PRS PSRC Podium Proofs 2016
Piul S. Rabbani, PhD, Alejandro Gomez-Viso, BS, Joshua Cohen, BS, Daniel J. Ceradini, MD
From the New York University, New York, N.Y.
PURPOSE: Currently, no effective pharmacological agents exist for the treatment of chronic nonhealing diabetic wounds. In previous study, we found dysfunctional Nrf2-Keap1 signaling in diabetic skin but restored the pathway to enhance wound healing. In this study, we assessed the efficacy of an Nrf2 activator (NA), hypothesizing that topical application accelerates diabetic wound healing.
METHODS: We topically administered high-dose (HD)-NA, lose-dose (LD)-NA, or vehicle daily to 10-mm diameter excisional humanized diabetic cutaneous wounds. We assessed wound time to closure, in vivo real-time ROS, and 10-day-old wounds for histological and molecular analysis.
RESULTS: LD-NA reduced healing time to 21.6 versus 30 days in vehicle-treated wounds, with highest wound closure rate versus vehicle, P = 0.0007. LD decreased pathologic healing time by 52% versus untreated wounds and by 41% versus vehicle. LD decreases wound burden 65% versus untreated, 48% versus vehicle, P < 0.05. LD induces 72% ROS reduction in vivo, versus vehicle, P < 0.01. HD does not significantly alter wound healing. Histologically, 10-day-old LD wounds showed least epithelial gap, 250% granulation tissue, and 200% CD31+ vasculature, versus vehicle, all P < 0.01. We found nuclear Nrf2 with NA, unlike vehicle. Both LD and HD upregulate Nrf2 target gene NQO1 by 6.5- and 10-fold, respectively, but do not affect MnSOD.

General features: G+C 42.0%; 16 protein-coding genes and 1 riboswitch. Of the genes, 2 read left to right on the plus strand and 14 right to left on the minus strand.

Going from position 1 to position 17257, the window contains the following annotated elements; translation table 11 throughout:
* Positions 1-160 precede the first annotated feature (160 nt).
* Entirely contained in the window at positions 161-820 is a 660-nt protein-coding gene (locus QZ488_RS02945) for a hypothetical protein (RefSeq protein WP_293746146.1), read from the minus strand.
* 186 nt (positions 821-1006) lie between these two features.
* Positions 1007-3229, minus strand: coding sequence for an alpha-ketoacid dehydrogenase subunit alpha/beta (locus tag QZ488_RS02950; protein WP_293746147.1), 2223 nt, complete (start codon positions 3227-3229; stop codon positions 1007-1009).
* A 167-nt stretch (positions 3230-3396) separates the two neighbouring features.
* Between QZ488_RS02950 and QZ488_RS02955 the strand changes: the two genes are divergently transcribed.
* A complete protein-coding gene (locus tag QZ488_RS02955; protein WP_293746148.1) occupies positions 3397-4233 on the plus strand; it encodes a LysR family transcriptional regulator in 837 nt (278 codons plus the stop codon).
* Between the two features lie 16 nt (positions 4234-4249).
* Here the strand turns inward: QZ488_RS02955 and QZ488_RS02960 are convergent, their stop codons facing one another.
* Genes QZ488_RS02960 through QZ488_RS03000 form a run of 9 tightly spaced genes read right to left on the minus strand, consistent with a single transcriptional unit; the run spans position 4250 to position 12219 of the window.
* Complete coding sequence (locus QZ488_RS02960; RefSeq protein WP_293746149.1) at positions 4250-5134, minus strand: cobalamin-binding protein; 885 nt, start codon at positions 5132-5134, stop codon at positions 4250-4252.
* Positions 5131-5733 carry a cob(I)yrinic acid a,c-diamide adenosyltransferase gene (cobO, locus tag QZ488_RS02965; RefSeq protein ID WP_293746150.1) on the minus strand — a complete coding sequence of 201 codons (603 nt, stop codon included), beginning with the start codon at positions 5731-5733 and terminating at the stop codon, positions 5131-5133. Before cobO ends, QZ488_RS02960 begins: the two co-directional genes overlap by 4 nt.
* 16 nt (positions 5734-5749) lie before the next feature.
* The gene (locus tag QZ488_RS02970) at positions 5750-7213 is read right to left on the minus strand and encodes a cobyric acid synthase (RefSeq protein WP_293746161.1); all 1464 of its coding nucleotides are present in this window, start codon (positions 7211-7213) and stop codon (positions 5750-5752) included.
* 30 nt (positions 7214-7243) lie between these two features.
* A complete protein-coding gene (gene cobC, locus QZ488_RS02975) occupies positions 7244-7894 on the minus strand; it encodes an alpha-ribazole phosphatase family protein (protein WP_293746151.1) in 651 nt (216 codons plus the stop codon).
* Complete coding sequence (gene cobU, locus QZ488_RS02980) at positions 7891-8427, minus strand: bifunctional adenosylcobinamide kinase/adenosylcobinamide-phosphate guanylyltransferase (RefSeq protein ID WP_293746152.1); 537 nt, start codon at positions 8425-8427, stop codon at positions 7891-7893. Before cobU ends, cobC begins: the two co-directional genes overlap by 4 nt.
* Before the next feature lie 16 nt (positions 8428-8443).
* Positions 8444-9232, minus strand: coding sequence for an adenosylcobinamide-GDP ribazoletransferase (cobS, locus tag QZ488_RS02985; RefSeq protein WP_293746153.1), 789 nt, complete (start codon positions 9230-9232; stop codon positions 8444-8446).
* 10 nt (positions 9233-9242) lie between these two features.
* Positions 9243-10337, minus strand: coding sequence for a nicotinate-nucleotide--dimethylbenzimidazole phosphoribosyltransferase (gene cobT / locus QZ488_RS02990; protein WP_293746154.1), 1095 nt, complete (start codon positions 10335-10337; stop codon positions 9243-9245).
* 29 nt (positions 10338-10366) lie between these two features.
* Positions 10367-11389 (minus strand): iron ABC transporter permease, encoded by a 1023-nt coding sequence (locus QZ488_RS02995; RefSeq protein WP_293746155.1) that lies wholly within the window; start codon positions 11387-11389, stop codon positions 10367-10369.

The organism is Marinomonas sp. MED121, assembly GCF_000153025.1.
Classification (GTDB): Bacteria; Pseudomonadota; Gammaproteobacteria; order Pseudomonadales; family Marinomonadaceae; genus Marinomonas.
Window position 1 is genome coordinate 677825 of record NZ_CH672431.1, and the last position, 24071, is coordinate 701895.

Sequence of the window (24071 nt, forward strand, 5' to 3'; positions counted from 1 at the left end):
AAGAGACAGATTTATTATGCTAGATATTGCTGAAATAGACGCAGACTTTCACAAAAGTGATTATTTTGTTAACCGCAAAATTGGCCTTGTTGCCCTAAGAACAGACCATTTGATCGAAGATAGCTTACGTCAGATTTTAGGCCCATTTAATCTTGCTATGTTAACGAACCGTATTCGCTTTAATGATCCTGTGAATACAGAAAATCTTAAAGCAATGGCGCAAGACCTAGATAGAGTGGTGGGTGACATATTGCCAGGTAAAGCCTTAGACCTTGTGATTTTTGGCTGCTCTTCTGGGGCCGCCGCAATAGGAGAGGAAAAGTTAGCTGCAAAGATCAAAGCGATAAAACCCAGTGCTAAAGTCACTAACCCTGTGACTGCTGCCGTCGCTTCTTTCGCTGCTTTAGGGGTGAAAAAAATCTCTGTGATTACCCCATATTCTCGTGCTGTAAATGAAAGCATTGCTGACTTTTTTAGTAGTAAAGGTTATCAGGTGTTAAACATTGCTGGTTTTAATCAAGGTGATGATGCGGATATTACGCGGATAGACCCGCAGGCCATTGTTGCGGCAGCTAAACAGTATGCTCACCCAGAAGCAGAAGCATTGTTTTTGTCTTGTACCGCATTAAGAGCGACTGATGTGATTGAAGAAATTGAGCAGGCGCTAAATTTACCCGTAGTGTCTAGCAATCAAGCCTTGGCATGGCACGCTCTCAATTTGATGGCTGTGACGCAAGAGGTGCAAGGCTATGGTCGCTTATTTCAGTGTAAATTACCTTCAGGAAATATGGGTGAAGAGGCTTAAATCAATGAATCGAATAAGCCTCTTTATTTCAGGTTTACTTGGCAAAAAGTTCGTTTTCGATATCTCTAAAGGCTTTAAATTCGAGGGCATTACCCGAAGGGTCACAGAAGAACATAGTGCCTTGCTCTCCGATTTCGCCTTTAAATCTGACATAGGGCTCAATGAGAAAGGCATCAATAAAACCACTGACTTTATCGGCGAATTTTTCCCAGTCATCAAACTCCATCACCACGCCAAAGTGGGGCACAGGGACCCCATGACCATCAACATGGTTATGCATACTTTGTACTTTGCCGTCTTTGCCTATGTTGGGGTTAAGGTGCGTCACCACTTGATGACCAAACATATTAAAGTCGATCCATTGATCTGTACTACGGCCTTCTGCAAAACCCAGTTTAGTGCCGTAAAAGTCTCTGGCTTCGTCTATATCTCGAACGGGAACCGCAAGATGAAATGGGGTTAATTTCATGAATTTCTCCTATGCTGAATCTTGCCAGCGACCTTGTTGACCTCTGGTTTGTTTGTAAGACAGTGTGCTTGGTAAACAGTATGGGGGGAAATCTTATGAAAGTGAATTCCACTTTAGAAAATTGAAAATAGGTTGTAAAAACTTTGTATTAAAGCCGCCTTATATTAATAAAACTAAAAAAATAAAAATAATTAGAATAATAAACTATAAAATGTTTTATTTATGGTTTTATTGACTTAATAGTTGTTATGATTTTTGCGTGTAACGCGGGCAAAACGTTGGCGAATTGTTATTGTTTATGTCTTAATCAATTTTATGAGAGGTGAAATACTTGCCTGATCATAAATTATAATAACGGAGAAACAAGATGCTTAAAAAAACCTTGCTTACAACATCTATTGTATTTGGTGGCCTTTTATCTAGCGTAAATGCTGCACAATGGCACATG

CONCLUSIONS: Topical LD-NA significantly decreases diabetic cutaneous wound healing time by altering the redox status of the wound bed through Nrf2-transcribed antioxidant genes. We demonstrate an effective strategy to treat chronic diabetic wounds and support the development of NA for clinical application.